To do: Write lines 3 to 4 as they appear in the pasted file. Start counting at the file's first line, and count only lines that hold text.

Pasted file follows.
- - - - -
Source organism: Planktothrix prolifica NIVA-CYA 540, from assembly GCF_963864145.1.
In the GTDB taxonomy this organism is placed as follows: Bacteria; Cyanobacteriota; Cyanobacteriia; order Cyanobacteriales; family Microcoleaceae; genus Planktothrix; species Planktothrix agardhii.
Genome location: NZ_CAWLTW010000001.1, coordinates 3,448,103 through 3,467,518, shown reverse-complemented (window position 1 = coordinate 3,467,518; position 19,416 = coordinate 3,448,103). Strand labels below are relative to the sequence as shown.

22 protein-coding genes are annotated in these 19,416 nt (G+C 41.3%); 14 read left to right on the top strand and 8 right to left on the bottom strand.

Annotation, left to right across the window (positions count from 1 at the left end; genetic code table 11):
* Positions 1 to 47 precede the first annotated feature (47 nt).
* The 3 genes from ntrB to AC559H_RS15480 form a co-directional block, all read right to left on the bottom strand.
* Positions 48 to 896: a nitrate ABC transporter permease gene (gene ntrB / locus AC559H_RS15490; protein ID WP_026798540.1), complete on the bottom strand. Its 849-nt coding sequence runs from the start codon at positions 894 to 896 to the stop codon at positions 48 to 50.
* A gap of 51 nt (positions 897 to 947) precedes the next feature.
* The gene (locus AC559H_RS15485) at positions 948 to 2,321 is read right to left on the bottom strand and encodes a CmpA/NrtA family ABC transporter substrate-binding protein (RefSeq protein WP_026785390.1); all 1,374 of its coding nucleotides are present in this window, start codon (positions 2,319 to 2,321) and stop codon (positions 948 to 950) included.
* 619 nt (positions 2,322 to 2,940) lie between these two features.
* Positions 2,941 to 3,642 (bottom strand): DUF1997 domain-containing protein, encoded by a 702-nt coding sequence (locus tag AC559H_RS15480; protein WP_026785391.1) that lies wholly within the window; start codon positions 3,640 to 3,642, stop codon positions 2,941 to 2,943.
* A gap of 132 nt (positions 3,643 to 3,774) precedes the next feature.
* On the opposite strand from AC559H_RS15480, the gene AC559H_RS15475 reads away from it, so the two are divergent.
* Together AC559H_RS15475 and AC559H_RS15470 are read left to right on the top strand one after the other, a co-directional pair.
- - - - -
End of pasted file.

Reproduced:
Genome location: NZ_CAWLTW010000001.1, coordinates 3,448,103 through 3,467,518, shown reverse-complemented (window position 1 = coordinate 3,467,518; position 19,416 = coordinate 3,448,103). Strand labels below are relative to the sequence as shown.

22 protein-coding genes are annotated in these 19,416 nt (G+C 41.3%); 14 read left to right on the top strand and 8 right to left on the bottom strand.